Kobe Bryant

Just when I thought I was out… they pull me back in. Michael Corleone said that in Godfather three. Shaquille O’Neal compared Bryant once to Sonny Corleone, but the one getting pulled back in here are the Los Angeles Lakers. Instead of finally getting rid of a cap-crippling contract, they decided to give a player who will be 36 by the time next season begins a two-year extension that keeps him as the highest player in the NBA.

One season left on Bryant’s contract. He still hasn’t returned to the basketball courts since tearing his Achilles tendon late last season. What was the rush to give him a $48.5 million deal, paying him $23.5 for the 2014-2015 season and $25 million for the next? Yes, the fan base loves him and loyalty is also something we rarely see in the NBA today; yes, it’s commendable. But the numbers just don’t add up – professionally and economically.

Keeping Kobe Bryant means the Lakers are already committed to over $32 million next season, including the Steve Nash deal. With their hopes of snagging one of the NBA’s biggest names, specifically LeBron James or Carmelo Anthony, it’s hard to see them thinking straight about their building a championship team plan.

Everyone saw the Lakers go big in 2012-2013, building an expensive team by bringing in Dwight Howard and Steve Nash, joining them with Bryant, Metta World Peace and Pau Gasol. The result? Not a disaster, because the Lakers did make the playoffs, but they did get swept in the first round by the Spurs, and the team ended up being broken to pieces. World Peace amnestied, Howard escaping as far as possible. Using old players to clog the salary cap while filling in the rest of the pieces with whatever’s available isn’t how you get Bryant that sixth NBA title ring he’s dreaming of every night.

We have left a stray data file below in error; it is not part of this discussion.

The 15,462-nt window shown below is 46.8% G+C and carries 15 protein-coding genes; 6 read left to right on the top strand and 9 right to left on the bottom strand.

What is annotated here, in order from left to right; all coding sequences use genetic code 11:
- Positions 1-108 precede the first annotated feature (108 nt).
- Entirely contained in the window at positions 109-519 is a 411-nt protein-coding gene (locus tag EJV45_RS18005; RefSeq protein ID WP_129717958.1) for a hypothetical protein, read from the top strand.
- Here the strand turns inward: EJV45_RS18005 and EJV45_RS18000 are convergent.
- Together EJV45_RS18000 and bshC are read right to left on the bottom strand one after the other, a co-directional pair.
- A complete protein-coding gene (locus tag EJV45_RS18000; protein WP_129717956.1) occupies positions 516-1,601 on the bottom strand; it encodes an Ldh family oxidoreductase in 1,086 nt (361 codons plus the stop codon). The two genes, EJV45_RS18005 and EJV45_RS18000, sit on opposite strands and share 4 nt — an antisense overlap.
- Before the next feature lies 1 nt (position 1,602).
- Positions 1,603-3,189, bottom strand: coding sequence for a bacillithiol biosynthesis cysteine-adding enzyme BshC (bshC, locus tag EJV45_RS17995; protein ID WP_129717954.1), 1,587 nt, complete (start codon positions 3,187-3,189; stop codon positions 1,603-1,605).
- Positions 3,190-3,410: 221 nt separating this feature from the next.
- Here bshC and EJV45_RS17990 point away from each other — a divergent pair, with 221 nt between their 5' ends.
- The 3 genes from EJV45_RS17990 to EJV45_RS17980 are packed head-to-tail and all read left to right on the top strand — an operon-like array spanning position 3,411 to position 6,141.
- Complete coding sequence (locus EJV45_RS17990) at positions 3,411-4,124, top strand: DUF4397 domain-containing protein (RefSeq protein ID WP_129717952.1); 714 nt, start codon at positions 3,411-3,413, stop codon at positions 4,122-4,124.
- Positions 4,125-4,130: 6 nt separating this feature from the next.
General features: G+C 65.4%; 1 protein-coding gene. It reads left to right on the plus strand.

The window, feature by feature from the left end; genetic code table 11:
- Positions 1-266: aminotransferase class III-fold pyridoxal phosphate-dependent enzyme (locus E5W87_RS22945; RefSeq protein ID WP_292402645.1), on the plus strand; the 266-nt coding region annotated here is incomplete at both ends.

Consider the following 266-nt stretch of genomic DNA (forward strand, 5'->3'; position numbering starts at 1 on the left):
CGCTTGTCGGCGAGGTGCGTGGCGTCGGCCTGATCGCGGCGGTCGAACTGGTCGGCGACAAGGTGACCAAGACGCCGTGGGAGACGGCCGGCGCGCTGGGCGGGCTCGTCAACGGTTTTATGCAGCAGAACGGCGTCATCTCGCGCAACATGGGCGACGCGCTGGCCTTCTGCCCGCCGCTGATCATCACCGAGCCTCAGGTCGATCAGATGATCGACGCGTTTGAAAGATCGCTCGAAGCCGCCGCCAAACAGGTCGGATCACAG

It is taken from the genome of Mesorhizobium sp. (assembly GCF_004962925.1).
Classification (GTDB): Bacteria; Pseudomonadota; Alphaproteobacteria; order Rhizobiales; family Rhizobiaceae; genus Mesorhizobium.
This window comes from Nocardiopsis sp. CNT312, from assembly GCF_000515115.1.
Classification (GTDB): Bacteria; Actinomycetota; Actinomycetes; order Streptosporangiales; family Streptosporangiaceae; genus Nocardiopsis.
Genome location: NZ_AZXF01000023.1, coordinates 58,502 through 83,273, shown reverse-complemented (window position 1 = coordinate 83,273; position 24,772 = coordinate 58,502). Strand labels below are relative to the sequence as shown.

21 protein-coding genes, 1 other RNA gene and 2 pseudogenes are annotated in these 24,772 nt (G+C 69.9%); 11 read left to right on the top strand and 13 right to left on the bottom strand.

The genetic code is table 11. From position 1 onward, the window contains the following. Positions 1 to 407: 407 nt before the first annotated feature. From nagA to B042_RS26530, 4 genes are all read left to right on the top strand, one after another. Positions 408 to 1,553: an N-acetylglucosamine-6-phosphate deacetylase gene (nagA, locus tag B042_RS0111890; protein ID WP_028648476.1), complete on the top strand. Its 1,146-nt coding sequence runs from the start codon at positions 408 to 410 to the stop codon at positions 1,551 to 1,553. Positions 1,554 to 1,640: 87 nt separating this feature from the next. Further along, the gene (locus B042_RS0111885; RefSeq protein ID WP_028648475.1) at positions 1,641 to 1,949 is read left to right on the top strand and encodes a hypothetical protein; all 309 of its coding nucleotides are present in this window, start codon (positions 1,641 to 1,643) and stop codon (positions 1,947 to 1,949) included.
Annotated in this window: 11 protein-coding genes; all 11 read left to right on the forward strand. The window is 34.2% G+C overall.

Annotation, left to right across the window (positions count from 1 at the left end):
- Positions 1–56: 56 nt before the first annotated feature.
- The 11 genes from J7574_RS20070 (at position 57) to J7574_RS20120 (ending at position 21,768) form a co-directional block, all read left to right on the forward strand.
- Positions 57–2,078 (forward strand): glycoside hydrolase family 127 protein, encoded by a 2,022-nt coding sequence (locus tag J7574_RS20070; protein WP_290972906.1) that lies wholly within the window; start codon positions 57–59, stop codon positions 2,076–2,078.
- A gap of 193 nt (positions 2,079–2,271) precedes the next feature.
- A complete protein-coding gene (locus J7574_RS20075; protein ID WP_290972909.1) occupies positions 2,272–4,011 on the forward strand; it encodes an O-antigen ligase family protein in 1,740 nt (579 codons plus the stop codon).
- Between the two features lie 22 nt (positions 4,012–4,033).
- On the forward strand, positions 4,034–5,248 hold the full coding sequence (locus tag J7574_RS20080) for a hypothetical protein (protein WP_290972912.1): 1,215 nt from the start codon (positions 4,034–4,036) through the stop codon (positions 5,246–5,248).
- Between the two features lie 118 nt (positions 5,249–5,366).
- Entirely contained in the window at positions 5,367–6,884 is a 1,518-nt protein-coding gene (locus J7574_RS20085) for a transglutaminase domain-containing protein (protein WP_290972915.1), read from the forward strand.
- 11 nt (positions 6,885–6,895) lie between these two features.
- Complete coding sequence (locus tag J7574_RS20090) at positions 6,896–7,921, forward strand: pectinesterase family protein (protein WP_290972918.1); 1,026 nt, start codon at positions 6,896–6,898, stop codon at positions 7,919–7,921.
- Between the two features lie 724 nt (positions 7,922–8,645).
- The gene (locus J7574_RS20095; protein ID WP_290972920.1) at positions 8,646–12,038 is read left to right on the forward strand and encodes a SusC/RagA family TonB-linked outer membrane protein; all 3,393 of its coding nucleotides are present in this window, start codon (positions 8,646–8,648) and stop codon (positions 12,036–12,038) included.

Steve Nash might not last the season. He’s not thinking about retiring now, but it won’t surprise anyone if he’ll be singing a different tune by the end of the season. Maybe he’ll realize that they’re better without him (and they are). But Kobe Bryant still isn’t worth the massive extension he got, even if his ego is telling him that there are no hometown discounts. His name is worth that money, especially outside the United States. His basketball ability? The Lakers could have found better use for it.

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